Ukraine war: Russia must be defeated but not ‘crushed’, Macron says
Emmanuel Macron, the French President, has stated that he doesn’t want to see Russia crushed by a defeat in Ukraine.
Macron spoke to French media and urged the West to support Kyiv more militarily. He also said that he was ready for a long war.
“I want Russia to be defeated in Ukraine, and I want Ukraine to be able to defend its position,” he said.
He blasted those who, he claimed, wanted to extend the war to Russia in an attempt to “crush the nation.”
These comments were made as world leaders met at the Munich Security Conference. The conference saw promises to increase weapons supply to Kyiv and impose more sanctions on Moscow.
“I do not think, as some people do, that we must aim for a total defeat of Russia, attacking Russia on its own soil,” Mr. Macron told the paper Le Journal du Dimanche.
“Those observers want to, above all else, crush Russia. That has never been the position of France and it will never be our position.”
Addressing the conference in Munich on Friday, Mr. Macron insisted that now was not the time for dialogue with Moscow.
But he did not shy away from mentioning peace talks as a final goal.
The president suggested that Ukrainian military efforts, supported by allies, were the only way to “bring Russia back to the table and build a lasting peace”.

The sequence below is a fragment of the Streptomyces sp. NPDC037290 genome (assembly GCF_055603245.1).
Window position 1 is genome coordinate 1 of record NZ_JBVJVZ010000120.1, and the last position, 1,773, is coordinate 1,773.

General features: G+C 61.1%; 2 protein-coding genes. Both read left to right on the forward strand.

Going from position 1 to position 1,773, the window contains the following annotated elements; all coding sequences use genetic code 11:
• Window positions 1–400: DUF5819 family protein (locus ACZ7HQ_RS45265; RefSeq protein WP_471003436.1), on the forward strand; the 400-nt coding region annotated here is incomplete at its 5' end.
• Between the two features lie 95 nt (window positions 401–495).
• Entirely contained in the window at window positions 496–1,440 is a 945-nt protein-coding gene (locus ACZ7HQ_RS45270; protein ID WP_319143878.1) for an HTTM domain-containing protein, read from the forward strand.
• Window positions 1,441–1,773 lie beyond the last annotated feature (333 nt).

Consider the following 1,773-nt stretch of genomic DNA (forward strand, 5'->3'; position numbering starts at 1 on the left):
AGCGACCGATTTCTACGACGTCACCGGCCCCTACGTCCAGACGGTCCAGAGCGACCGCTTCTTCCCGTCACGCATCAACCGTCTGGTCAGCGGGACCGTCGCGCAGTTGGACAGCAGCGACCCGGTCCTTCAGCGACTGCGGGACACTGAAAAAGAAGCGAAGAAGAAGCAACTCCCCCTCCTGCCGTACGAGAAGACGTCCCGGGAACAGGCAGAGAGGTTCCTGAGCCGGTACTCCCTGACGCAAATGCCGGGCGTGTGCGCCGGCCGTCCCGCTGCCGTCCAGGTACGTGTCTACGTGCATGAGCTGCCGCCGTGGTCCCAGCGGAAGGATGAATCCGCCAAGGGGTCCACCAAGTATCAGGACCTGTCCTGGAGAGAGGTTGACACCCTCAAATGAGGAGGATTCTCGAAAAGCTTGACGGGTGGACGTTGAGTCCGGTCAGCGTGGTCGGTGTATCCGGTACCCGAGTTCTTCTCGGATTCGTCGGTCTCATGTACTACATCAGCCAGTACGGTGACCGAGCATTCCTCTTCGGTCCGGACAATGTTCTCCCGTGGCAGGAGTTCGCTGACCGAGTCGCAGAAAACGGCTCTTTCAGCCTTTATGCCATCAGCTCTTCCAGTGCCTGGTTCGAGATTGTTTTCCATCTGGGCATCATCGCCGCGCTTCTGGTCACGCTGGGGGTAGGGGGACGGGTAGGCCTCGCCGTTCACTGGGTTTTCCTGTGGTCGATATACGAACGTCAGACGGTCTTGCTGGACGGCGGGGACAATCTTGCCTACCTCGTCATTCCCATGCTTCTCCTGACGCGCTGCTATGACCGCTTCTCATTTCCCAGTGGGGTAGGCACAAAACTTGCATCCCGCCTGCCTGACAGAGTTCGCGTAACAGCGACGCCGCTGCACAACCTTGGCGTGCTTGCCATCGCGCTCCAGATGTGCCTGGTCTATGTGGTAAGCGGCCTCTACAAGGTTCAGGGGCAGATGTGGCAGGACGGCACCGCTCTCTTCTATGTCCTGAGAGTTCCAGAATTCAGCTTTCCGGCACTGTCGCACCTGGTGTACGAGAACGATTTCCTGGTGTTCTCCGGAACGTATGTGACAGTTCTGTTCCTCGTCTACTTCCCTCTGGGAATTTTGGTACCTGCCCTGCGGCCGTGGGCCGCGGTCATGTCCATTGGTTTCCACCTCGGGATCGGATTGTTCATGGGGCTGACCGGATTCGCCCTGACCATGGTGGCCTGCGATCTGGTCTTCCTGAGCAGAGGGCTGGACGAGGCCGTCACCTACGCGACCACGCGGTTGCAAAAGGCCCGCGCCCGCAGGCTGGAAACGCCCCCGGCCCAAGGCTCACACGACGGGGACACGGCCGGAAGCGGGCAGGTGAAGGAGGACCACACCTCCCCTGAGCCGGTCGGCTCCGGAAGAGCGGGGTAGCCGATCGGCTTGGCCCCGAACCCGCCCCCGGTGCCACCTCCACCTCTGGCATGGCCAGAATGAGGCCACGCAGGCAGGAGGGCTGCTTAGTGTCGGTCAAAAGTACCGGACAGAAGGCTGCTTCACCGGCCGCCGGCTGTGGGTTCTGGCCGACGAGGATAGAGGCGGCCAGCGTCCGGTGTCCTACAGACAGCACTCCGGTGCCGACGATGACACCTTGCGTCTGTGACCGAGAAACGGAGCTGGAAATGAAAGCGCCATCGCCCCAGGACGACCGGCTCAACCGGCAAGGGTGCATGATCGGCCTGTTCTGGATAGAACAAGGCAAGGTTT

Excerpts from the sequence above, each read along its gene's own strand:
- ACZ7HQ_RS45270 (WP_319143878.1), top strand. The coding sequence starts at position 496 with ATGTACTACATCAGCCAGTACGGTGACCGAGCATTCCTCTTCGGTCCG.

He also dismissed the prospect of regime change in Russia, saying similar efforts around the world as a “total failure”.
Despite Mr. Macron’s comments, negotiations are a faraway prospect for Ukraine’s leaders.
On Friday, Foreign Minister Dmytro Kuleba welcomed the decision to not invite Moscow to the Munich conference.
Russian leaders should not be invited to the table as long as the “terrorist state kills, as long as it uses bombs, missiles, and tanks as an argument for international politics”, he said.
President Volodymyr Zelensky has ruled out immediate talks with his Russian counterpart, Vladimir Putin, insisting there was “no trust” between the parties. In an interview with the BBC earlier this week, he also dismissed the idea of giving up territory to strike a peace deal with Moscow.
Mr. Macron has previously been criticized by some Nato allies for sending what they believe are mixed messages on Ukraine.
Last June, he was condemned by Mr. Kuleba for saying it was vital that Russia was not “humiliated over its invasion”.
Mr Kuleba at the time responded that Russia – which was “humiliating itself” – needed to be put in its place.